Every night in New York City, scores of young songwriters settle down behind a microphone in one of the city’s many bars, and sing self-penned songs and stories, usually getting ignored by the drinkers for their troubles.
Yet that rather demoralising experience is how luminaries such as Suzanne Vega, Ani DiFranco and Norah Jones made their name, and 26 year old Jamie Kristine Seerman, otherwise known as Jaymay, looks to be set to follow in their footsteps.
Currently the talk of New York’s ‘Anti-folk’ scene – the scene that spawned Adam Green and Regina Spektor of course – Jaymay has steadily built up her reputation over the last few years by constant gigging, self-made demos and iTunes popularity. A record deal with Heavenly followed, and now we have Autumn Fallin’.
Although not a concept album as such, all of the tracks on Autumn Fallin’ are linked by themes of relationships and New York City. Opening track Gray Or Blue describes the rush and thrill of the first flush of love, while the wistful You Are The Only One I Love closes the album like you’d look back on the end of a relationship – sad, poignant but with an undercurrent of hope.
Folky singer/songwriters have had a bit of a bad image over the last few years, but that’s no reason to ignore Jaymay. Closer to the edgier sound of Martha Wainwright, Tori Amos or the aforementioned Regina than the cosy blandness of Katie Melua and the like, Autumn Fallin’ contains some truly beautiful songs.
Gray Or Blue uses simple ingredients such as a lightly strummed acoustic, xylophone and Jaymay’s poetic lyrics to marvellous effect: “I can’t keep staring at your mouth without wondering how it tastes” and “I know the shape of your hands as I watch them when you talk” being just two of the lines that conjure up that initial infatuation.
There may not be anything revolutionary about Jaymay – it’s more in the sense of mood that she conveys. The songs here describe the relationship slowly disintegrating as the autumn months turn into winter, and there’s a mood of melancholy wistfulness that suits the songs quite perfectly.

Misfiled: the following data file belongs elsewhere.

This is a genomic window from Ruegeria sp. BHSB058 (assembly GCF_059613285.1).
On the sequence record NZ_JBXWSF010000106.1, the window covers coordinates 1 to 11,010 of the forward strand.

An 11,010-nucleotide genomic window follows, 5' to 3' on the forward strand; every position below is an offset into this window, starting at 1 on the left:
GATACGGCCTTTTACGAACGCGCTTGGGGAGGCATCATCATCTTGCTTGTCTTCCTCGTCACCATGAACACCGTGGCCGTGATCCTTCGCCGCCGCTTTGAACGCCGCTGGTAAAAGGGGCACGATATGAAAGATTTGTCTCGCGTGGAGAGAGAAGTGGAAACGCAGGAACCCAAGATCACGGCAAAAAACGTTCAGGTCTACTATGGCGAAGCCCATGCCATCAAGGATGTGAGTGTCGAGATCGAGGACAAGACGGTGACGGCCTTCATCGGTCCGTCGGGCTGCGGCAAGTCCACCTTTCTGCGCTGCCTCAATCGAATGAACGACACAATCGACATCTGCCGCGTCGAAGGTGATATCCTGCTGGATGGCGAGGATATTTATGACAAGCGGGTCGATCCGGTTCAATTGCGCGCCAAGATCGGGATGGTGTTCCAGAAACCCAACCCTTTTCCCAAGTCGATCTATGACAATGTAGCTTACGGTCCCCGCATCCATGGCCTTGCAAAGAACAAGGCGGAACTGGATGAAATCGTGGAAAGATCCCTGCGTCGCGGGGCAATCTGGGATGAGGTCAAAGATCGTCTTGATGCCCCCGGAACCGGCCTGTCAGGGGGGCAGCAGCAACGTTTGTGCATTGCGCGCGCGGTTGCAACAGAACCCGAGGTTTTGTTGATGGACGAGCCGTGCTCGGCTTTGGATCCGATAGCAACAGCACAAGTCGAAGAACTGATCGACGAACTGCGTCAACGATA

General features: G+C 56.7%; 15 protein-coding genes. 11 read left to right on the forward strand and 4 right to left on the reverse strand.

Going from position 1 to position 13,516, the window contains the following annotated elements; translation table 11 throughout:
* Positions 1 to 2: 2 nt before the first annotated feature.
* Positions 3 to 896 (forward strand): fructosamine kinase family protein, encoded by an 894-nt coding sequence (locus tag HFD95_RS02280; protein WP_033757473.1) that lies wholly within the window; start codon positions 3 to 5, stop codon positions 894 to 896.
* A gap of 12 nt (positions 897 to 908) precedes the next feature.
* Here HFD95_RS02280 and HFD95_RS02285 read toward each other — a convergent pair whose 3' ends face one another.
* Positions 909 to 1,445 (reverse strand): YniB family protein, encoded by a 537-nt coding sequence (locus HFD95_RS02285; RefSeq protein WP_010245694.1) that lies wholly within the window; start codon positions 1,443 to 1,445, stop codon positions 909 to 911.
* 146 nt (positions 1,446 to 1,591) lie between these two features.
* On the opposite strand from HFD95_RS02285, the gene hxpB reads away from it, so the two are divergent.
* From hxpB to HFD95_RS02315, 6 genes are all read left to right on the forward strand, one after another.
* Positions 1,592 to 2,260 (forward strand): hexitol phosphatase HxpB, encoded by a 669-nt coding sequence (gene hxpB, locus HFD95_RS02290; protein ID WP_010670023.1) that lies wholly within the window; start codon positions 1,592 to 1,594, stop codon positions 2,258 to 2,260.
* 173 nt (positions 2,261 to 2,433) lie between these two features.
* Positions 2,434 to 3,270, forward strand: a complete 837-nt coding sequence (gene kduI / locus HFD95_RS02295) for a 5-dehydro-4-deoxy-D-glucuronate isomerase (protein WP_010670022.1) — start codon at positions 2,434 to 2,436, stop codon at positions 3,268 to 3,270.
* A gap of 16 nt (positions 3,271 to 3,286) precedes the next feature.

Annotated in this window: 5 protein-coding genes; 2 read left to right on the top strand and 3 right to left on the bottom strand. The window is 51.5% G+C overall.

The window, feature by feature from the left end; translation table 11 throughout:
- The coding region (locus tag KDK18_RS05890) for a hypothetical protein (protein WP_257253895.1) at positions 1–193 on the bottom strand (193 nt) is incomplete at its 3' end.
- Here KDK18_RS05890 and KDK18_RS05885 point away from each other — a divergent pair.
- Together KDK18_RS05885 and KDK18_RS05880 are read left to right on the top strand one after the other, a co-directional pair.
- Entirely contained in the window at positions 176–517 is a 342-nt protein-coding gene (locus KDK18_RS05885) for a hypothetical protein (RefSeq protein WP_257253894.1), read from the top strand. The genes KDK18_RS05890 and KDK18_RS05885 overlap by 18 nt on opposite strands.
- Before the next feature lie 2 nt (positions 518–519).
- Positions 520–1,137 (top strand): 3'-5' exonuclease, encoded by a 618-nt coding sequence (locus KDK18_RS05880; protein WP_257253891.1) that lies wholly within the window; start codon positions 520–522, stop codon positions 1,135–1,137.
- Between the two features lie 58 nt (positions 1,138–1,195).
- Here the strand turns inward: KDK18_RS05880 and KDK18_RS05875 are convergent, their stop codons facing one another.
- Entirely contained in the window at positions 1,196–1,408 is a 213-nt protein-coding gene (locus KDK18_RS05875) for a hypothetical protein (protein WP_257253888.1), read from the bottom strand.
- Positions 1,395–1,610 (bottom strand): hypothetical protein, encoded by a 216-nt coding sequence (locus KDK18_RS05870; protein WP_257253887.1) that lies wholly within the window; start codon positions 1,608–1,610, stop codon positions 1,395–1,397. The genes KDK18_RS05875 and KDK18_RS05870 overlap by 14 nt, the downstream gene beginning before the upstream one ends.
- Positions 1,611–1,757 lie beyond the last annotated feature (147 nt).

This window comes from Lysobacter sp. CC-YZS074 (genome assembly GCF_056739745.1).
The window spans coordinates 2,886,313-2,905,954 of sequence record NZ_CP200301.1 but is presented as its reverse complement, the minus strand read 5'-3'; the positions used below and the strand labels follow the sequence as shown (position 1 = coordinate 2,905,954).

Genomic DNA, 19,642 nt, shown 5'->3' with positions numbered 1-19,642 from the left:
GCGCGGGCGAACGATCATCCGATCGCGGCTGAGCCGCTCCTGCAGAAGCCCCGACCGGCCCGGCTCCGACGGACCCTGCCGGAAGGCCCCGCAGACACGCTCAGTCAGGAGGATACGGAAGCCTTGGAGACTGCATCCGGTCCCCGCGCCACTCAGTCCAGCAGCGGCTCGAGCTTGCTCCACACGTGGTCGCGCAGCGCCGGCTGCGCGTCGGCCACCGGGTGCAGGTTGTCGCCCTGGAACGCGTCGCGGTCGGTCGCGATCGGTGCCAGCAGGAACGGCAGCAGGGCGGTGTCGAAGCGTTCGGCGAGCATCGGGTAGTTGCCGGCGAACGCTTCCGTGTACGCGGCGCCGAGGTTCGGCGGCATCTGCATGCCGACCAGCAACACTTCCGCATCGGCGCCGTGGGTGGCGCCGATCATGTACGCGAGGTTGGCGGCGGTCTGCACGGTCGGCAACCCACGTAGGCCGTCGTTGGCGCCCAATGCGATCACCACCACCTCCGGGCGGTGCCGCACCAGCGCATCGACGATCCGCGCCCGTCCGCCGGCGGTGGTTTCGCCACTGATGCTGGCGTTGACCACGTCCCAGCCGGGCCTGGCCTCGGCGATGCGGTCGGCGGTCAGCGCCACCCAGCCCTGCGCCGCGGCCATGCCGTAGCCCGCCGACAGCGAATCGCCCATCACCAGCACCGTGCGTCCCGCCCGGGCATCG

Sea Green See Blue marries a hummed chorus to some subtle double bass, while the lovely Big Ben ruminates on both the state of her love life (“you told me to read, but I could never read your mind”) and on New York City itself. It’s soft, fragile and the ethereal backing vocals add a ghostly effect.
The centrepiece of the album though is the nine-minute You’d Rather Run – its epic quality recalls Bob Dylan or Neil Young, but the gentle waltz melody and poetic, sometimes vicious, verses conjure up none other than Leonard Cohen. Even more impressively, despite the song’s length it seems to fly by.
Although most tracks here are of the acoustic folk persuasion, she’s not afraid to experiment. Hard To Say is much more jazzy, and is reminiscent of Nellie McKay – the effect is a bit jarring (especially when she sings a trumpet solo and starts to scat), but it’s pleasing to see she’s willing to explore more than one genre.
Jaymay’s voice is warm and always attractive, although it’s only on Ill Willed Person (which also recalls Dylan) that she really seems to stretch her vocal chords. No matter though, for the songs are the thing here, and by the time the gorgeous You Are The Only One I Love ends – managing to be tear-jerkingly reflective and even getting away with employing children as backing vocals and not sounding cliched – you’ll be humming along without even realising it.
Autumn Fallin’ is a very impressive debut – indeed, in places it’s rather magical – and bodes at great things to come for Jaymay. If you’ve ever experienced love and heartache and this record fails to strike a chord with you, then check your pulse – you may well be dead.